The Irishman and The Lady
by WILLIAM MAGINN (1794-1842)read by Délibáb for Librivox
THERE was a lady lived at Leith,
A lady very stylish, man;
And yet, in spite of all her teeth,
She fell in love with an Irishman–
A nasty, ugly Irishman,
A wild, tremendous Irishman,
A tearing, swearing, thumping, bumping,
ranting, roaring Irishman.
His face was no ways beautiful,
For with small-pox ’t was scarr’d across;
And the shoulders of the ugly dog
Were almost double a yard across.
Oh, the lump of an Irishman,
The whiskey-devouring Irishman,
The great he-rogue with his wonderful brogue–
the fighting, rioting Irishman.
One of his eyes was bottle-green,
And the other eye was out, my dear;
And the calves of his wicked-looking legs
Were more than two feet about, my dear.
Oh, the great big Irishman,
The rattling, battling Irishman–
The stamping, ramping, swaggering, staggering,
leathering swash of an Irishman.
He took so much of Lundy-foot
That he used to snort and snuffle—O!
And in shape and size the fellow’s neck
Was as bad as the neck of a buffalo.
Oh, the horrible Irishman,
The thundering, blundering Irishman–
The slashing, dashing, smashing, lashing,
thrashing, hashing Irishman.
His name was a terrible name, indeed,
Being Timothy Thady Mulligan;
And whenever he emptied his tumbler of punch
He ’d not rest till he fill’d it full again.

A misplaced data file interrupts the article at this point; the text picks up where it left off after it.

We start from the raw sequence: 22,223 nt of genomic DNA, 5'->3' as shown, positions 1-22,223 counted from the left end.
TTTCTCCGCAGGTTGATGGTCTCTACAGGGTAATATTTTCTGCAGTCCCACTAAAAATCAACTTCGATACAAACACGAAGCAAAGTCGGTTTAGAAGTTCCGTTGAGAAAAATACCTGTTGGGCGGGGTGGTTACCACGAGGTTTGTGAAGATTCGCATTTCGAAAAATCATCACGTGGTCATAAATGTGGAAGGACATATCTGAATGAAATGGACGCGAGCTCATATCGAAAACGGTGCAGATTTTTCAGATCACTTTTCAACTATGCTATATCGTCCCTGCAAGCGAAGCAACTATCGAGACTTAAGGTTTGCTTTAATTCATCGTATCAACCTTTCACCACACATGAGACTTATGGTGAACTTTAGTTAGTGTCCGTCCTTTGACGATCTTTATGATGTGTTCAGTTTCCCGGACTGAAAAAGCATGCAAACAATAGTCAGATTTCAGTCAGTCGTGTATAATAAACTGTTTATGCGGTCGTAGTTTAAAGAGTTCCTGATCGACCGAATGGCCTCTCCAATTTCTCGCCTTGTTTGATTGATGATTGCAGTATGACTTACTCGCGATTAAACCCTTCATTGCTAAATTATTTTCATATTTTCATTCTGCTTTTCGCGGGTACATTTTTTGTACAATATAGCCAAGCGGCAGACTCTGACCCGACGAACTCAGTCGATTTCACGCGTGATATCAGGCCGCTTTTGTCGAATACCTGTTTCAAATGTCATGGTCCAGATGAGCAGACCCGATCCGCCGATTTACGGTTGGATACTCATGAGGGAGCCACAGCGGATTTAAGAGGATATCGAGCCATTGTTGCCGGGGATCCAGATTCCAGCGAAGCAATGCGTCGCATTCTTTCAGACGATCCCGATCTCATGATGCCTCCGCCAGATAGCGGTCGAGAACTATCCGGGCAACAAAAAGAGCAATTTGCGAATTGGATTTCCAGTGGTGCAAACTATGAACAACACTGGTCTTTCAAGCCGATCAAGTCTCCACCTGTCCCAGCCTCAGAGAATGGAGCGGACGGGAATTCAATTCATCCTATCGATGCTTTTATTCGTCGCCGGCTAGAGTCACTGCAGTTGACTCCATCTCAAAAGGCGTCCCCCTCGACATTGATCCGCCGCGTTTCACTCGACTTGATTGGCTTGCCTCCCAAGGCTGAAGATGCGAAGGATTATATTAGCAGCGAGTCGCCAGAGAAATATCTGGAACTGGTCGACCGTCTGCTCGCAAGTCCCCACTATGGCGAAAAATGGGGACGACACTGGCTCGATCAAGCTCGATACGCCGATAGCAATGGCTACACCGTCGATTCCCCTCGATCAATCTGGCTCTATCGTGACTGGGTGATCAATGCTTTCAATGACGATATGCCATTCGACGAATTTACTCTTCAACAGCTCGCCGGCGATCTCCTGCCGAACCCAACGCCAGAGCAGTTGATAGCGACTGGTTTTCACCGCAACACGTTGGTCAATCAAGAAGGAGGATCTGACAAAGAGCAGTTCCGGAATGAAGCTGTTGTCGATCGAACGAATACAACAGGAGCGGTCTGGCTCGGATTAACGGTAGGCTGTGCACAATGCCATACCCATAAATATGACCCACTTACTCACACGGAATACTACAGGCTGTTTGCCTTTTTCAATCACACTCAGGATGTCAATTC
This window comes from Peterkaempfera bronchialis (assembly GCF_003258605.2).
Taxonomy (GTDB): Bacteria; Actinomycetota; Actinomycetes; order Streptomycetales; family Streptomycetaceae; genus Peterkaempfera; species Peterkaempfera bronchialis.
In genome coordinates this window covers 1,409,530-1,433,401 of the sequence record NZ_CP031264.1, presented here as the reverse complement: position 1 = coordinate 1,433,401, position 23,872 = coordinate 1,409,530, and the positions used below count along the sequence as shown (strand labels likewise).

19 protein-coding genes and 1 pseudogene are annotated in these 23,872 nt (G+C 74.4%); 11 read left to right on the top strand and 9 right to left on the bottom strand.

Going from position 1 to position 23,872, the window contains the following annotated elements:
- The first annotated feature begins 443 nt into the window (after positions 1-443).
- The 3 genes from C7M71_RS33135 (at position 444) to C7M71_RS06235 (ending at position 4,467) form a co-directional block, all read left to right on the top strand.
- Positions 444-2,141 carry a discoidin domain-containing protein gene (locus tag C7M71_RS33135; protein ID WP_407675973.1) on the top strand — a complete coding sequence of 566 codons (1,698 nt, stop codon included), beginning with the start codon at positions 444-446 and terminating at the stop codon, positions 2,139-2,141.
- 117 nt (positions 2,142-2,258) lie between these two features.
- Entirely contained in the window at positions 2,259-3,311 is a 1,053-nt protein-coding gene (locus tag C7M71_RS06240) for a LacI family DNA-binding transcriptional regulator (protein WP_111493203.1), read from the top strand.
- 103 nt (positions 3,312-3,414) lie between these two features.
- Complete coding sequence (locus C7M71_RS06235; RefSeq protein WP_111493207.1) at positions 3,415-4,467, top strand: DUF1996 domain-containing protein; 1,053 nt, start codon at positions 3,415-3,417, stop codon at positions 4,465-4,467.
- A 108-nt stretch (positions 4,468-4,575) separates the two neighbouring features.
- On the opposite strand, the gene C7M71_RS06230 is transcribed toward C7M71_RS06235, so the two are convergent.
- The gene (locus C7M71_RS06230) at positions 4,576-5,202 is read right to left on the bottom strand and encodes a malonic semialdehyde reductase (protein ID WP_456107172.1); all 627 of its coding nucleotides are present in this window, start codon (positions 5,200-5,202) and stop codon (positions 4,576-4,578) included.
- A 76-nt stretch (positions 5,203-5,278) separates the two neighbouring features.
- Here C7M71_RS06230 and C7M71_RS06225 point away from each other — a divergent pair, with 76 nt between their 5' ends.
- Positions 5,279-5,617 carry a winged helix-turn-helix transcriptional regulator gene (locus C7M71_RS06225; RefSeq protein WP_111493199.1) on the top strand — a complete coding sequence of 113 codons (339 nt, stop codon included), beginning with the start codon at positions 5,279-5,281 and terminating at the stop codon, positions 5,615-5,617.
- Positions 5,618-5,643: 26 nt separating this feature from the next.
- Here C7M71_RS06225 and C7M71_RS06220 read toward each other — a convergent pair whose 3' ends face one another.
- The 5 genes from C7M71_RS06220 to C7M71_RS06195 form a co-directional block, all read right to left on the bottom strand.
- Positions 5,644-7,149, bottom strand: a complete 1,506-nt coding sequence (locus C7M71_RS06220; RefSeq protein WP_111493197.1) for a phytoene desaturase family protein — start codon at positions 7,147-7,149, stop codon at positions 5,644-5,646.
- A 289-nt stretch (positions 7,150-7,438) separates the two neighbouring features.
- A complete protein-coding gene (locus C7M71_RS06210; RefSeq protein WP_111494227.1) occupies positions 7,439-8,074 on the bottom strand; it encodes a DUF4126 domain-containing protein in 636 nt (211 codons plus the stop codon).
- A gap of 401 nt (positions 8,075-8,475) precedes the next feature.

The boozing, bruising Irishman,
The ’toxicated Irishman–
The whiskey, frisky, rummy, gummy, brandy,
no dandy Irishman.
This was the lad the lady lov’d,
Like all the girls of quality;
And he broke the skulls of the men of Leith,
Just by the way of jollity.
Oh, the leathering Irishman,
The barbarous, savage Irishman–
The hearts of the maids, and the gentlemen’s heads,
were bother’d I’m sure by this Irishman.
William Maginn was an Irish poet and general writer born at Cork on July 10, 1794. He was graduated at Trinity College Dublin in 1811 and in 1819, when he was 25 years old; his Alma Mater conferred upon him the degree of LL D. He was, at the time, the youngest man to have received that dignity and called himself Doctor Maginn thereafter. He taught at the school he inherited from his father for some time and began to contribute to Blackwood Magazine, sometimes using the pen name, Sir Morgan O’Doherty, although it is believed that a number of contributors to Blackwood used the same pen name or collaborated together in its use. Thus, many pieces that Maginn did not write were attributed to him.